Fungal Prevention
Fungal diseases, like powdery mildew, can be prevented using a spray made of baking soda or potassium bicarbonate, horticultural oil and water. If you don’t have horticultural oil, citrus oil or molasses makes a good substitute. In addition, milk deters powdery mildew. Mix 1 part of milk to 9 parts of water in a spray bottle for easy application. Cornmeal also can be used to manage fungal infections. Mix 1 cup of cornmeal with 5 gallons of water, strain, and then spray on tomato plants. For warding off early blight, mix 2 tablespoons each of cooking oil, organic baby shampoo and baking soda with 1 gallon of water, and then spray both sides of the leaves for best prevention.

Other Garden Pests
To rid tomato gardens of weeds, try some home remedies. For the first, mix 1 gallon of vinegar with orange oil, molasses and liquid soap. The second option is to add 1 pound of salt to 1 gallon of boiling water. When using these weed killers, make sure they do not come in contact with tomato plants. They cannot discriminate between good plants and weeds. For managing troublesome slugs, add beer to shallow dishes placed low to the ground around tomatoes. Overnight, slugs will crawl in for a drink and drown.

Application Concerns
Always remember that any pesticide — whether homemade and organic or a commercial chemical product bought from the garden center — can be dangerous to humans and animals as well as to plants, if not used correctly. Rhubarb leaves, for example, are extremely poisonous and fatal if ingested. Sprays made with hot chili peppers can irritate skin and eyes and should not be inhaled. Oily sprays should not be applied to tomato leaves when in direct sun, or the plants can suffer sun damage. A good rule of thumb is to apply a pesticide to just a small area of the plant first as a test.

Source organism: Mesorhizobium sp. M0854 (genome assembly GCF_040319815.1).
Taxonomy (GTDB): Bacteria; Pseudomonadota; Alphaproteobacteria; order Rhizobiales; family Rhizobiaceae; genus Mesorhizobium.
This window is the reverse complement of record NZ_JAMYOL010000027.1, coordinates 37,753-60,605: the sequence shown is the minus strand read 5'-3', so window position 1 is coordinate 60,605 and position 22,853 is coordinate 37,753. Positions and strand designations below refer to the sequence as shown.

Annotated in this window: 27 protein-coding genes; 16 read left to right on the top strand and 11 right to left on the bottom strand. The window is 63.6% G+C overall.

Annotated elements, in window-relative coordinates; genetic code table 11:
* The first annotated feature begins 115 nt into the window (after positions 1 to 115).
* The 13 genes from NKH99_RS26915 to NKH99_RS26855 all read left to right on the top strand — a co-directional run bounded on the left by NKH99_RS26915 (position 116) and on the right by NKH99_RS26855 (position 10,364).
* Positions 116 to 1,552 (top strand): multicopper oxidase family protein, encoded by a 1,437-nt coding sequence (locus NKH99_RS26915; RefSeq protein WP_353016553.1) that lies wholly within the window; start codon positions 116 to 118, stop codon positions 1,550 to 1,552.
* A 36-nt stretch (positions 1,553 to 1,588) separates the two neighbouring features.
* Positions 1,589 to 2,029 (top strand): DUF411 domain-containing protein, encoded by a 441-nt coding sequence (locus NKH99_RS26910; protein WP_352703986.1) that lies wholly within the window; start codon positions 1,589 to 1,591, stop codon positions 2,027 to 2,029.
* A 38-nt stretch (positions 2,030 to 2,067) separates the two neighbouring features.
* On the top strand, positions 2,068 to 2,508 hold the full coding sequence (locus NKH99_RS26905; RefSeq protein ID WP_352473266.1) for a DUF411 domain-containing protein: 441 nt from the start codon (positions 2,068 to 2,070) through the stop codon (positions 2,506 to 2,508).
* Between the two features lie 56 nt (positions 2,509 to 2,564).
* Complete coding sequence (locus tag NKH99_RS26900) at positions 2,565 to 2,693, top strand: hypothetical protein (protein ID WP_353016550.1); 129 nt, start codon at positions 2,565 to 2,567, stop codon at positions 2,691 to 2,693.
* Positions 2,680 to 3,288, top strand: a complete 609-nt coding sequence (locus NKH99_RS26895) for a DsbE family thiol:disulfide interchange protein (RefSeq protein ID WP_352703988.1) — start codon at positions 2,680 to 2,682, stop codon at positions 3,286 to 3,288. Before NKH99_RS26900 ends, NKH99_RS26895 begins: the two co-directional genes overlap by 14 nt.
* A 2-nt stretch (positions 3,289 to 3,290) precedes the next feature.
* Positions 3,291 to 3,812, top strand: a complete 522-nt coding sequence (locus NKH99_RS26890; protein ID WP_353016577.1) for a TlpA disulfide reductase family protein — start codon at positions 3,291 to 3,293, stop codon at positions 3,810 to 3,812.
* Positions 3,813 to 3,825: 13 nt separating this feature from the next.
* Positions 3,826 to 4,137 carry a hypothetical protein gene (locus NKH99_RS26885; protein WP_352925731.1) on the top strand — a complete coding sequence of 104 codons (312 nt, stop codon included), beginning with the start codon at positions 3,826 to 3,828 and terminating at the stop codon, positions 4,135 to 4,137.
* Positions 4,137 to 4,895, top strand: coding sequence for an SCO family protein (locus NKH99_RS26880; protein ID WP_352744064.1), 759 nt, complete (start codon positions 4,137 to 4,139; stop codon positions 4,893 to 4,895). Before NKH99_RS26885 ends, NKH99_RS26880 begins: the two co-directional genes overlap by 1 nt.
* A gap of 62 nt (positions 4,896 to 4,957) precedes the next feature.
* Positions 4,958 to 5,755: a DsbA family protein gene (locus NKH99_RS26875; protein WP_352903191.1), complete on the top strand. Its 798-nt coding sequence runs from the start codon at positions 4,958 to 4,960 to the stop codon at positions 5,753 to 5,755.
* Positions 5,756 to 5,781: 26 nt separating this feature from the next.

Complete Plant Propagation

Complete Plant Propagation

Plant PropagationPropagating plants is an inexpensive and easy way to get new plants from plants you already have. This asexual means of reproduction produces a plant that is genetically identical to its parent.
There are a variety of plant propagation tools and methods; from taking cuttings to layering to dividing and more. The technique you select will depend on the type of plant you wish to propagate and the amount of time and effort you want to put into it.

One of the most amazing things about plants is that every cell has the ability to duplicate all parts and functions of the plant. By taking a cutting of a leaf or stem and creating the right conditions, you can create an entirely new plant (see Plant Anatomy Basics).
Start with a stock or “mother” plant that is in great health and has plenty of stems, so that if one is removed, it will not harm the plant.

Stem Cuttings
Propagation by stem cuttings is the most popular plant propagation method for woody shrubs and ornamental plants. This is also a good technique for houseplants.  (Learn about Indoor Plant Care here.)
Houseplants are often quite easy to propagate. Look for a healthy stem absent of flower buds, disease and insects. Using a sharp, sterile knife make a clean cut at a 45° angle to maximize the rooting area. Cuttings should be about 3-6 inches long (shorter if the plant is small) and include the tip of the stem, and at least two or three sets of leaves attached.